The PMI is a set of ideas originated in order to provide a dynamic and informed conception of the Arctic, promoting an interactive and constructive relation among all the involved players, immersed in their unique geo-cultural surroundings. VS was, to a certain extent, the decisive bridge between the past and the present beliefs about the Arctic. The originality of his ideas earned him the title as the so-called “Prophet of the North” [lxv]. He helped to enlarge the factual comprehension of the local human component, the international divulgation of the region’s potentialities, and the creation of a new way of looking at all things Arctic, i.e., his PMI.

The Arctic region was deemed to be an inaccessible and inhospitable zone, and yet started to be seen as a hub connecting different cultures, States, and socio-economic realities. The frozen and seemingly impassable Arctic Ocean turned into a region “conceived as a land to promote peripheries and not a center” [65]. VS openly pointed out to a conception of the North as a middle point that unites geographically opposite regions, instead of an inaccessible barrier or wasteland.

From the first reference of PM (during the inter-war period) until the first decade of the 21st century, the North slowly became a zone of dialogue and cooperation, promoting all kinds of environmental protections and cooperative projects for sustainable development in the Arctic. The Arctic reality has truly shifted exponentially in the last century. These shifts bringing not only more opportunities but also a plausible threat to what the Arctic is. It is not possible to dissociate the climate, the geography and, of course, its peoples. VS drew the attention for northernmost region in a very positive and friendly way, where everyone could benefit from a more developed and accessible Arctic. However, trends like environmental changes and globalization can also be menaces to the identity of the Polar regions.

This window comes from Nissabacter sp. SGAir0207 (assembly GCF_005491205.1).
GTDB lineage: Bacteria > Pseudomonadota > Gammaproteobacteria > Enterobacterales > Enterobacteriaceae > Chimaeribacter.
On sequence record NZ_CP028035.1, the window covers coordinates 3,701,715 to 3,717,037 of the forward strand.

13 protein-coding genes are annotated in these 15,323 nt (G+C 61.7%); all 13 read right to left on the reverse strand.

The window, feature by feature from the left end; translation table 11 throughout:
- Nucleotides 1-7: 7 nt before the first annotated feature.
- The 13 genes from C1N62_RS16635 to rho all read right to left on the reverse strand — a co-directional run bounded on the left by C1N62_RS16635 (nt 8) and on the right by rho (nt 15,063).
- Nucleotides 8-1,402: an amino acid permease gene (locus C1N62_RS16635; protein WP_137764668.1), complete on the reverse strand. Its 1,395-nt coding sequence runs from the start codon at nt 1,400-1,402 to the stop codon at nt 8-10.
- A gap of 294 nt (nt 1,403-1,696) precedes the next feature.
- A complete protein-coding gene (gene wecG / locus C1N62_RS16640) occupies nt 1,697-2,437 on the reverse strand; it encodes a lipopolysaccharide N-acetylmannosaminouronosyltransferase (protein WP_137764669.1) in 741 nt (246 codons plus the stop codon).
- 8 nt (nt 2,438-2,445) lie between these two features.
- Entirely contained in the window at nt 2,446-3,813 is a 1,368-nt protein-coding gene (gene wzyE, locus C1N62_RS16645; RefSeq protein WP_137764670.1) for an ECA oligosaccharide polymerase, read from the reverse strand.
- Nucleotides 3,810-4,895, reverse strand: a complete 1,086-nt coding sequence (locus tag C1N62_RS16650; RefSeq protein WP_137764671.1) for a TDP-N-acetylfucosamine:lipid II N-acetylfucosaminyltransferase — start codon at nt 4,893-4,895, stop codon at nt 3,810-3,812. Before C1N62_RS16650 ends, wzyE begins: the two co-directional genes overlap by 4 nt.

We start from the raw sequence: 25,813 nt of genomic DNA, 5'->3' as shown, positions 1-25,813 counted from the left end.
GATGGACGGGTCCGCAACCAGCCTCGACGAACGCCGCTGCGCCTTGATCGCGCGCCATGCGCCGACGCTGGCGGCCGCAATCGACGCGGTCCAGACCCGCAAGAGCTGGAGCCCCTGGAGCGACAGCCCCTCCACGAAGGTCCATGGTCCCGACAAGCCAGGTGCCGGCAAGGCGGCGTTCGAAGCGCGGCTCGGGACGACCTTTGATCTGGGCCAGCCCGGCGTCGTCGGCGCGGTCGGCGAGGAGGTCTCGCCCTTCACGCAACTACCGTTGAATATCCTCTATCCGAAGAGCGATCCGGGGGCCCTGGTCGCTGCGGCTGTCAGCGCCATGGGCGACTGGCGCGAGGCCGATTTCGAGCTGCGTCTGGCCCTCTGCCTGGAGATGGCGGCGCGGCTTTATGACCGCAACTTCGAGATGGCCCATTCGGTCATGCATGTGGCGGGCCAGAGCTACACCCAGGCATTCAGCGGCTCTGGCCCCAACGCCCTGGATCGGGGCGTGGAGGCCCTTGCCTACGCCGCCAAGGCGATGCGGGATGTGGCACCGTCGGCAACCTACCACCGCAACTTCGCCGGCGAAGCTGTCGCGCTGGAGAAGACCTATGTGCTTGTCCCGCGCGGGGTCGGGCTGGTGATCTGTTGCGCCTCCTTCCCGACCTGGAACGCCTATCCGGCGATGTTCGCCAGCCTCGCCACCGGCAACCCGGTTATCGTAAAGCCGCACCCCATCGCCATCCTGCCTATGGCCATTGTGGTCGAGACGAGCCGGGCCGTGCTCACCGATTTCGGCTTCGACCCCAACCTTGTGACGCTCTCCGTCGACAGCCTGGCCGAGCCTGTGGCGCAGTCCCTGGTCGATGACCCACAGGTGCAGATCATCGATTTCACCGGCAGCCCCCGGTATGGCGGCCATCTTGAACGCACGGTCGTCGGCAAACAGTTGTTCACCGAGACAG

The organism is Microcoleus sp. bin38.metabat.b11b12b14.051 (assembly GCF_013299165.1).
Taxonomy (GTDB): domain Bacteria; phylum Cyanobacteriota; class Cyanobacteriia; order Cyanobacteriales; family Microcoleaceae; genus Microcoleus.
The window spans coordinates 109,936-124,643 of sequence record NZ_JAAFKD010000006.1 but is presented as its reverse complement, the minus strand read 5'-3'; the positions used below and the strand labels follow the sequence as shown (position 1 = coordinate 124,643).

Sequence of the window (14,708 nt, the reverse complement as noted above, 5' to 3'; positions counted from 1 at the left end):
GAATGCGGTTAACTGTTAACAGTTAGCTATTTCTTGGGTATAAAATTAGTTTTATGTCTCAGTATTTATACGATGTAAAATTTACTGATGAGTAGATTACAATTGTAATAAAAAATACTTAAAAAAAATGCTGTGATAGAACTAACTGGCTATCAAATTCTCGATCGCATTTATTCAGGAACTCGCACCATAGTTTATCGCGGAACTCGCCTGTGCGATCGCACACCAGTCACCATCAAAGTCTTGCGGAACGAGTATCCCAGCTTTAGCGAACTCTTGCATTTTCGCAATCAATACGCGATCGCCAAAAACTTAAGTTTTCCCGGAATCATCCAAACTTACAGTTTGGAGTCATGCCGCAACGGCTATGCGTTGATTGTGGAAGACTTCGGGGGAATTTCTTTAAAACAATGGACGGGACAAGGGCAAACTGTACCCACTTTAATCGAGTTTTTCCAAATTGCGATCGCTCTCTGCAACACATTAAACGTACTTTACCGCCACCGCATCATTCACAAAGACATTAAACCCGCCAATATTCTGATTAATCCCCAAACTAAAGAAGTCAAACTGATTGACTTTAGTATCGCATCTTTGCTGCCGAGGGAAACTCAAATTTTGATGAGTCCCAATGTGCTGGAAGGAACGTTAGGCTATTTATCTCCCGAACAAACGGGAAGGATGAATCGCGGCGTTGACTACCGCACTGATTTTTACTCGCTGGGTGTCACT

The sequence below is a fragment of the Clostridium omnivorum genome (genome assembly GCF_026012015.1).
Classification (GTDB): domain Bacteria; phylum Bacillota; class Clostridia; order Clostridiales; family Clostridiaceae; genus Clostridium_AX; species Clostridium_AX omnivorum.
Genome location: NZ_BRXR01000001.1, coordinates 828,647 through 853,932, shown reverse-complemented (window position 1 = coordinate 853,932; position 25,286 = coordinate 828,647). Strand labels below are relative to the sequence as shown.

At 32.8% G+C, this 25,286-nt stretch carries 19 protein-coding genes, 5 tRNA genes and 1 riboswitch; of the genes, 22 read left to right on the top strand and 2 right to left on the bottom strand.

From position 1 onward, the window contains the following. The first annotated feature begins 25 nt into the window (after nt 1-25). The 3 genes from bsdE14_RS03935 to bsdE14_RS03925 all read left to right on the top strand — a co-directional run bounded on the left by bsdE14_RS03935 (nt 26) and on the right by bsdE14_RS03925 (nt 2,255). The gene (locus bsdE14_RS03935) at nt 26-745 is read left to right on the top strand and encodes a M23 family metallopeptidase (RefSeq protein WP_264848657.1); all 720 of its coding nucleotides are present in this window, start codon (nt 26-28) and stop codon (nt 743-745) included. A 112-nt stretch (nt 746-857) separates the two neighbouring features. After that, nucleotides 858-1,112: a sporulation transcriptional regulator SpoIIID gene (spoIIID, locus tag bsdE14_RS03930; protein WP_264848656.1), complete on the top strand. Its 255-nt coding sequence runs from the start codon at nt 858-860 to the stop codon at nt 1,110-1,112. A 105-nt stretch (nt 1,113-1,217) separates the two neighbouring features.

PMI is, nevertheless, an interesting approach and worth to be put into table as paradigm to approach the future. A viable balance and a sensible strategy must be obviously thought of in order to not destroy the Arctic’s individuality, its own unique heritage, and constructively capitalize on its potential benefits.

From the early stage of Humanity, the Mediterranean Region has been occupied by many different cultures, traditions and customs, some of them having still a very big presence and impact in modern societies (e.g., the Latin alphabet, Roman law, classical canons of beauty). The dynamic history of this region can serve as a potential source of information for the Arctic. Mark Twain said: “History doesn’t repeat itself, but it often rhymes.” Parallelly, by understanding the importance of the Mediterranean and how it developed, and using it as a reference point, the PMI can provide the Arctic at least some of the required knowledge to be prepared for the future. With that information, Arctic players can have more tools to negotiate their interests and preserve their cultural identity.



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Steinberg PE and others, Contesting the Arctic: Politics and Imaginaries in the Circumpolar North (IBTauris 2015) <http://www.bloomsburycollections.com/book/contesting-the-arctic-politics-and-imaginaries-in-the-circumpolar-north> accessed 9 February 2021